COLUMBIA — As demolition of the Regency Hotel downtown comes to a close and construction of the DoubleTree hotel that will take its place nears, developer Dave Parmley says he will have financing for the project in place within the month.
With enough equity in hand to cover the cost of the land and the demolition of Regency Hotel, Parmley still needs $15 million to cover the cost of his project. Parmley said three banks have committed to provide loans to fund the construction, which will begin in June.
The DoubleTree is part of a trio of major downtown developments on the 1.2 acres of property along Short Street immediately north of Broadway. The city will build a 423-space parking garage on the site, while North Light, LLC, will erect a building with retail, office and residential space.
Deputy City Manager Tony St. Romaine said the city and the developers will meet frequently to ensure the simultaneous projects go smoothly.
"We need to make sure we are all aware of each other's schedules so that we do not get in each other's way," St. Romaine said.
The projects are interconnected through a series of land deals and contracts. The city paid Parmley $1.25 million for the garage property last year, and it later sold part of that land to North Light for $150,000.
Agreements among the city and the developers call for all the projects to be complete sometime during the summer of 2013.
St. Romaine predicted the projects will act as an economic catalyst in the area, bringing new jobs and tax revenue and having a positive impact on surrounding businesses.
City officials will meet with Parmley over the next few weeks to review his financing. St. Romaine said Parmley's track record with previous hotel developments in St. Louis and Columbia give him confidence.
"I feel 100 percent sure he will build a quality development in the time frame," St. Romaine said.
The DoubleTree hotel carries a $20 million price tag. A tax-increment financing agreement with the city will bring the real cost down to about $17 million.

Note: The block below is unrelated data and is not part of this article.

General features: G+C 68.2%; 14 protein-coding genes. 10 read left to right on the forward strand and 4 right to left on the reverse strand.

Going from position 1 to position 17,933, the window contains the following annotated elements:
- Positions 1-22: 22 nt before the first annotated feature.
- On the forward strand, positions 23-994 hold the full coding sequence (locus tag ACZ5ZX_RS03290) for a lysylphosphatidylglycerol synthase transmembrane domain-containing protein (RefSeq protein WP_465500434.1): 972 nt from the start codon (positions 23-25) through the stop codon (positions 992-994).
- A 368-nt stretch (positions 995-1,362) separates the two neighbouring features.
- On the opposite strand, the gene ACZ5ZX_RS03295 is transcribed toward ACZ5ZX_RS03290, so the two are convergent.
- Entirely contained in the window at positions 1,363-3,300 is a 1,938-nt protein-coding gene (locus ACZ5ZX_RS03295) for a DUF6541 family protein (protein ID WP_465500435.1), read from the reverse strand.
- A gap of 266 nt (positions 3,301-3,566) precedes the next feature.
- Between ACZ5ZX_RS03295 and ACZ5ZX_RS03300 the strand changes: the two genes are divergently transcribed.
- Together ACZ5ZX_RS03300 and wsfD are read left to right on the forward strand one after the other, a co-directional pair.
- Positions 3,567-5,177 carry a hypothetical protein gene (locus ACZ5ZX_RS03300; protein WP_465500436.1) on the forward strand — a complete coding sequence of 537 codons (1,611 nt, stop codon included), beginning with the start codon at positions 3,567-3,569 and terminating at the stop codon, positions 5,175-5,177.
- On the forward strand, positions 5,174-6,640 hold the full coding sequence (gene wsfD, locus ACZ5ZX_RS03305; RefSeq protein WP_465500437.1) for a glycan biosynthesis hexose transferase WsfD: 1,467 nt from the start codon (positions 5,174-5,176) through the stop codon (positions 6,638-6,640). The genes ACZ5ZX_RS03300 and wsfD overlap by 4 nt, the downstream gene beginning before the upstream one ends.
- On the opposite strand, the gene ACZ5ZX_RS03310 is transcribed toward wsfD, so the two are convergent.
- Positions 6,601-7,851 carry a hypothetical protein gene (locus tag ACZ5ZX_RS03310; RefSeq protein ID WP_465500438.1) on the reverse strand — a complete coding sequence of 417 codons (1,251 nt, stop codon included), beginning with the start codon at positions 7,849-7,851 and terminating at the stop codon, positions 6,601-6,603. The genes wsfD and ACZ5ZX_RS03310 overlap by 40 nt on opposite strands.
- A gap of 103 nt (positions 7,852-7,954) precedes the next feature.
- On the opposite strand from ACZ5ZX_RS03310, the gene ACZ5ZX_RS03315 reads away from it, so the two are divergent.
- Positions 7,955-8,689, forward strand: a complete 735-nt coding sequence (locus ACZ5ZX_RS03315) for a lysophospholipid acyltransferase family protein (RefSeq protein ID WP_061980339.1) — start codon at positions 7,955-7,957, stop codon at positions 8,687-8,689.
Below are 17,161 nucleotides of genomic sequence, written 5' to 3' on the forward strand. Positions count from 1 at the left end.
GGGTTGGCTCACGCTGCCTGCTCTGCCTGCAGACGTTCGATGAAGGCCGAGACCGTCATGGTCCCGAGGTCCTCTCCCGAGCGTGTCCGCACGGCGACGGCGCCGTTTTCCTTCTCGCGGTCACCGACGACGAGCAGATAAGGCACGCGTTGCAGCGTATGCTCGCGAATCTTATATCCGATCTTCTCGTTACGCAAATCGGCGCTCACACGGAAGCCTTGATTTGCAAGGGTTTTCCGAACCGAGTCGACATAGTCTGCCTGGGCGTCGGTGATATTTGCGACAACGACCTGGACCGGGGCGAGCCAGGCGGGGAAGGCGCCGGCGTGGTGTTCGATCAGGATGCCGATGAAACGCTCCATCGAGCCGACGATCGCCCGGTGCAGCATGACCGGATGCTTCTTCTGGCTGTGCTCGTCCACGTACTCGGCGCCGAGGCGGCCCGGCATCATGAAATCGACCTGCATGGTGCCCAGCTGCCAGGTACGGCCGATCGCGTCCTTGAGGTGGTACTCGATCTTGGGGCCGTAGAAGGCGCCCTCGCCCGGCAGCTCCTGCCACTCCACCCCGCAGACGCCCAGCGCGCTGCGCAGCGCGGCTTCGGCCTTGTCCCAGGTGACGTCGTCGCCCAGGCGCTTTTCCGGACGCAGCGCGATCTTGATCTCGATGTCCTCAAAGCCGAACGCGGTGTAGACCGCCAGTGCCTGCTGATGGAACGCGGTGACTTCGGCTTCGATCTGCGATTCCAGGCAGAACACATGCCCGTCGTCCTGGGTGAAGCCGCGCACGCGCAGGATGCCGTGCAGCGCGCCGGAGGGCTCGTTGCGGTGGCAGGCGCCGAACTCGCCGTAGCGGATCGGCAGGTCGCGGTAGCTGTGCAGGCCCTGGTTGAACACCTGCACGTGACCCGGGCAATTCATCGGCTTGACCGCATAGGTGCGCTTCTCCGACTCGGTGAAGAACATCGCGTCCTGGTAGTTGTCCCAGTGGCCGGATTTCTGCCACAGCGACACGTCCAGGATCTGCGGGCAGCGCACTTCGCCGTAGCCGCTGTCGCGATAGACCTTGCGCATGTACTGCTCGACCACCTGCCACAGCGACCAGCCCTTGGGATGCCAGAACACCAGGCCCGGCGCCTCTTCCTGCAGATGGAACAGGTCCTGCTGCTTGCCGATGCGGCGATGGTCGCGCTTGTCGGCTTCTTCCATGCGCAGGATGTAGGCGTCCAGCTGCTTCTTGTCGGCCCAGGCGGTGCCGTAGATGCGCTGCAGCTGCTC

Parmley also has two short-term loans totaling $4.5 million from a venture capital company called Advantage Capital, according to documents obtained from the Boone County Recorder of Deeds.
Advantage Capital Partners was founded in New Orleans and has offices in St. Louis and other cities.
The company said in an email to the Missourian that the short-term financing was intended to cover the purchase of the property and demolition of the Regency Hotel.
"As architectural plans are finalized and terms and conditions are negotiated, it is our intent to extend the term of loan and provide additional investment dollars," wrote Deborah Dubin of Advantage Capital Partners.
Advantage Capital also loaned Parmley $14 million for the Hampton Inn & Suites that Parmley built on Stadium Boulevard. That financing, as well as the $4.5 million it has loaned Parmley for the DoubleTree project, came through the New Markets Tax Credit Program, a federal and state effort that provides income tax credits to encourage investment in low-income and distressed communities. Both the Hampton Inn and DoubleTree hotel projects are within the program's qualified area.
Parmley said he has commitment letters from three banks outside Columbia for the DoubleTree, but he declined to identify them, citing confidentiality agreements. He said lawyers were working on the final agreements, and his team will close on the deals within a month.